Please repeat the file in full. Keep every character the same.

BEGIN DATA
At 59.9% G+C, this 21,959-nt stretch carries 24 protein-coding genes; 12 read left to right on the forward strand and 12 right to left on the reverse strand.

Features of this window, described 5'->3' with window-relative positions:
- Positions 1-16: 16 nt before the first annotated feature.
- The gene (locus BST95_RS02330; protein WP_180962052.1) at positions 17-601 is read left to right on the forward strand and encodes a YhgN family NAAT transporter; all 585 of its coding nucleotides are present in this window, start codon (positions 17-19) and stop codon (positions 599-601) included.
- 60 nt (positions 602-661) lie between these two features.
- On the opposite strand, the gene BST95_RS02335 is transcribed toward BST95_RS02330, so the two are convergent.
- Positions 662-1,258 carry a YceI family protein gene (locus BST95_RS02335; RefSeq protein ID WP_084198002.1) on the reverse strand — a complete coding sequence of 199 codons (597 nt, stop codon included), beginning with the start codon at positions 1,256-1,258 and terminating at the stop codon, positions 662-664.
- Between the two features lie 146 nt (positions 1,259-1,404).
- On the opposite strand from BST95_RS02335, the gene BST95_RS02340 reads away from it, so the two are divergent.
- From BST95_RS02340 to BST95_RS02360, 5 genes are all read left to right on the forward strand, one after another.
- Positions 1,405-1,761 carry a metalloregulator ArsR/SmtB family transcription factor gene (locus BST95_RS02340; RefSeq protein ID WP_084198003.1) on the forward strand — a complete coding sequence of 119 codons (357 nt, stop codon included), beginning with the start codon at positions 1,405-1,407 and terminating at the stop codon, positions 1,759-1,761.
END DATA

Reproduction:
At 59.9% G+C, this 21,959-nt stretch carries 24 protein-coding genes; 12 read left to right on the forward strand and 12 right to left on the reverse strand.

Features of this window, described 5'->3' with window-relative positions:
- Positions 1-16: 16 nt before the first annotated feature.
- The gene (locus BST95_RS02330; protein WP_180962052.1) at positions 17-601 is read left to right on the forward strand and encodes a YhgN family NAAT transporter; all 585 of its coding nucleotides are present in this window, start codon (positions 17-19) and stop codon (positions 599-601) included.
- 60 nt (positions 602-661) lie between these two features.
- On the opposite strand, the gene BST95_RS02335 is transcribed toward BST95_RS02330, so the two are convergent.
- Positions 662-1,258 carry a YceI family protein gene (locus BST95_RS02335; RefSeq protein ID WP_084198002.1) on the reverse strand — a complete coding sequence of 199 codons (597 nt, stop codon included), beginning with the start codon at positions 1,256-1,258 and terminating at the stop codon, positions 662-664.
- Between the two features lie 146 nt (positions 1,259-1,404).
- On the opposite strand from BST95_RS02335, the gene BST95_RS02340 reads away from it, so the two are divergent.
- From BST95_RS02340 to BST95_RS02360, 5 genes are all read left to right on the forward strand, one after another.
- Positions 1,405-1,761 carry a metalloregulator ArsR/SmtB family transcription factor gene (locus BST95_RS02340; RefSeq protein ID WP_084198003.1) on the forward strand — a complete coding sequence of 119 codons (357 nt, stop codon included), beginning with the start codon at positions 1,405-1,407 and terminating at the stop codon, positions 1,759-1,761.